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PHOTOS: Driving to Chikmagalur and the ancient Hoysala Empire

Last updated on: September 22, 2011 18:51 IST

PHOTOS: Driving to Chikmagalur and the ancient Hoysala Empire

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Get Ahead reader Ronak Gandhi shares his experience of travelling to Chikmagalur and the ancient Hoysala Empire in his car over a long weekend in August.

Long weekends in August means time for long drives out of Bangalore. So we decided to head out on weekend of 20-21-22nd of August. Checked with friends but all of them dropped out of the plan one after another.

So only two of us -- me and wifey -- were left to enjoy the vacation. So decided a place -- Chikmagalur, Belur and Halebidu, booked accommodation -- Woodway Homestay, and jolted down the itinerary.

Plan was to drive to the mountains of Chikmagalur and visit the historic temples of Belur and Halebidu on the way back.

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Image: NH48 enroute to Chikmagalur
Photographs: Ronak Gandhi
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PHOTOS: Driving to Chikmagalur and the ancient Hoysala Empire

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Day 1: August 20, 2011

Journey: Bangalore -> Tumkur Road (NH 4) -> Nelamangala -> NH 48 -> Hassan -> Belur -> Chikmagalur.

Our day started at 0500 hrs when my alarm rang. Both of us got up and were ready to roll in about an hour. I hadn't been to Tumkur road before, so I had to rely on Ovi Maps navigation in my Nokia 5230. It decided to take me through the city (which turned out to be a bad option even at 0600 hrs).

We wasted about an hour thanks to the Metro work going on in Yeshwanthpur area. Finally we hit NH4 at about 0715 hrs and were cruising at speeds hovering around 100 kmph.

Here you need to watch out for a diversion towards Mangalore on NH48. There is a big hoarding about this diversion on NH4 which takes you to service lane.

Once you are on NH48, the roads become as smooth as butter. One can easily maintain an average of 100 kmph on this road, so did we. However the luxury doesn't last long as the entire NH48 is not yet complete and you get onto a two lane but still good enough NH48.

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Image: Road map to Chikmagalur
Photographs: Ronak Gandhi
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PHOTOS: Driving to Chikmagalur and the ancient Hoysala Empire

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If you want to stop on the way for light snack/breakfast, you can stop by at either Kamat Upachar or Cafe Coffee Day few kilometers before Hassan. We stopped at Kamat but the quality of food is not as good as other Kamat restaurants.

Rest of the journey was uneventful, we reached our Homestay by about 1130 hrs. Plan was to go to Mullayanagiri and Baba Budangiri peaks in the afternoon.

Mullayanagiri is the tallest peak in Karnataka at the height of 1930 meters and the road leading to the peak is highest motorable road in Karnataka. Mullayanagiri is 23 km from Chikamagalur town inside Bhadra Wildlife Sanctuary. The road offers you scenic views which will take your breath away.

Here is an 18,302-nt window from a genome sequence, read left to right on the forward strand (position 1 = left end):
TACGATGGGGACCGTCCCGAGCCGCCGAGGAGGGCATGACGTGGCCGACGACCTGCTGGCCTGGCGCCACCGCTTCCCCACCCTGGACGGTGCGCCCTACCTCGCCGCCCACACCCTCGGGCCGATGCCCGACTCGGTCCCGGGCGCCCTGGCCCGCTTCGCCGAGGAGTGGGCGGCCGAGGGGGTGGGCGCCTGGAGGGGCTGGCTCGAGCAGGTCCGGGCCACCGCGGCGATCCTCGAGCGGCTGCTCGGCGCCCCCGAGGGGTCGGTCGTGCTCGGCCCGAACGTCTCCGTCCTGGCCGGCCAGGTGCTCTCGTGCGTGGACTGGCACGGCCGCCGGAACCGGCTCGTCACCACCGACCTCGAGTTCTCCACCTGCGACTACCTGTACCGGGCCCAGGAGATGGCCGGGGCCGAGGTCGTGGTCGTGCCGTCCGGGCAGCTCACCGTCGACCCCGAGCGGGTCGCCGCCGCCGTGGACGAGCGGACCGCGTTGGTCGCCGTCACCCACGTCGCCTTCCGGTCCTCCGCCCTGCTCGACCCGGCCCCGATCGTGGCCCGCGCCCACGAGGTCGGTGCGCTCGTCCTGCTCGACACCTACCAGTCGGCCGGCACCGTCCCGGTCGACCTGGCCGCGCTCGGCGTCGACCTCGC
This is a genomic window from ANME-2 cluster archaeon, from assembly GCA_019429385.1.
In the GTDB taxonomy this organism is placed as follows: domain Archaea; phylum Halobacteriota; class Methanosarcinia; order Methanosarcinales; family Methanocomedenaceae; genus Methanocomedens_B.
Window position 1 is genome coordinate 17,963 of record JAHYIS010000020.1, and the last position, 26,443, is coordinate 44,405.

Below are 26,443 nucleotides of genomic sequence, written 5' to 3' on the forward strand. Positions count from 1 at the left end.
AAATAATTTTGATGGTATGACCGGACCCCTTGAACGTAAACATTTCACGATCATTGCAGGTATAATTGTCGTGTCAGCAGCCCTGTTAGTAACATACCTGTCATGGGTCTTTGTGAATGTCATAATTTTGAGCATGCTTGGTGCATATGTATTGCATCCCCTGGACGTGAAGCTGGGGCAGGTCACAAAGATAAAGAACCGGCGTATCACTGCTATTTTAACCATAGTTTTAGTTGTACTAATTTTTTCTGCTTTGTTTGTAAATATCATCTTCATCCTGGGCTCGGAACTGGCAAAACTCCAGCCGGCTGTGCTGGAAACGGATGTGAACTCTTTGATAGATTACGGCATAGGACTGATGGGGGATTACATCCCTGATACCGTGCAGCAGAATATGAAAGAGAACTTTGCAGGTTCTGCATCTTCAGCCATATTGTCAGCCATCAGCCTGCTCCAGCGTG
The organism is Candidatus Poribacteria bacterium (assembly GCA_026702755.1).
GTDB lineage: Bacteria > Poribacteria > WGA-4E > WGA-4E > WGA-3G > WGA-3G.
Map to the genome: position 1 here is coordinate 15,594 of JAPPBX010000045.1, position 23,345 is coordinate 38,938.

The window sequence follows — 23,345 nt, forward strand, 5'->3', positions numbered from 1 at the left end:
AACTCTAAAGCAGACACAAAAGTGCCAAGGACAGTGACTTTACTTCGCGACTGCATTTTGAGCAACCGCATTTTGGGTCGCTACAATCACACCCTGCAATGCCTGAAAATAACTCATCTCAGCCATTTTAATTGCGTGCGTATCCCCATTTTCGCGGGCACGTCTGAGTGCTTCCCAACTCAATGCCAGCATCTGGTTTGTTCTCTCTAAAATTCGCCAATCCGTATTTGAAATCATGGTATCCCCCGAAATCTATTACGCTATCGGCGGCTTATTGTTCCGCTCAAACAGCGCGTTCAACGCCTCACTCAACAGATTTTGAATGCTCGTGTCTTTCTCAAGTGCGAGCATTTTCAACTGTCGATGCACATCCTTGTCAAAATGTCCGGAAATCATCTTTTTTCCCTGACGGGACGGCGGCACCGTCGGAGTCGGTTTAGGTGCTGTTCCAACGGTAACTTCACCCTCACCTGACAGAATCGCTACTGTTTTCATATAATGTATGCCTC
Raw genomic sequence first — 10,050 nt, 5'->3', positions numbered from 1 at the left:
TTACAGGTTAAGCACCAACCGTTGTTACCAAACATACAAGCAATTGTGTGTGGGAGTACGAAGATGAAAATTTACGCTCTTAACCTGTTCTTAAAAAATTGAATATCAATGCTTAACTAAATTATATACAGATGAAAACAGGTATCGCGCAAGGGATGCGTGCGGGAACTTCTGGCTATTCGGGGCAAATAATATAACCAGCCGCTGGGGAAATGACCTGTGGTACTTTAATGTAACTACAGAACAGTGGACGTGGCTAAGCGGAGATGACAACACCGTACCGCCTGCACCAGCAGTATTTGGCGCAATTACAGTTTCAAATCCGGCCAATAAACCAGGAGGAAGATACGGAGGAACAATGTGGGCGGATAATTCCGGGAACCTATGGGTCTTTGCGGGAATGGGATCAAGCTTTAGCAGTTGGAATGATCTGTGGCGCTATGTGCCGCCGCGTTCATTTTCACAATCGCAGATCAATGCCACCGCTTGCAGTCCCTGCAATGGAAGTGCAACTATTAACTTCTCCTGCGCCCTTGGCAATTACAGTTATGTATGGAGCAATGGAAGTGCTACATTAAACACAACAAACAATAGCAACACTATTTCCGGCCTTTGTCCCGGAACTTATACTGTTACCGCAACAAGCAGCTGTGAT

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Image: Mullayanagiri is the tallest peak in Karnataka at the height of 1930 meters
Photographs: Ronak Gandhi
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PHOTOS: Driving to Chikmagalur and the ancient Hoysala Empire

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Last mile to the peak is really scary as the road becomes very narrow. On the way we spotted a green viper snake on the side of the road but by the time I grab my camera out, it ran away in the bushes. When we reached at the top of the hill, it was foggy to the extent that visibility was reduced to about 10 meters.

Also, the wind was blowing at around 50+ kmph. There is a temple at the top of the hill, we didn't visit this temple due to extremely chilly winds. Mullayanagiri (and Baba Budangiri) is also famous for Kurinji flowers that bloom only once every 12 years. When that happens, entire hill-top gets covered by blue sheet of flowers.

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Image: Mullayanagiri (and Baba Budangiri) is also famous for Kurinji flowers that bloom only once every 12 years
Photographs: Ronak Gandhi
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PHOTOS: Driving to Chikmagalur and the ancient Hoysala Empire

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We spent half an hour on Mullayanagiri and then started for Baba Budangiri. The road leading to Baba Budangiri peak is very similar to that of Mullayangiri except for lack of tar for last 4 kms. This road is as scary with potholes everywhere in the final stretch. There are multiple water streams on the way which makes the drive even more interesting.

On the way to Baba Budangiri a group of 10-12 boys stopped our car for help. They were trekking to the peak but lost their way and came back on the road. By the time their driver had already reached the top and they were not able to contact him. They asked us if we can give lift to couple of them to the top of the hill. Initially we were skeptical but then we believed them and said OK. Continuing on the journey to the hill-top, the roads became so bad that if not for those guys we had to drop, we would have returned back.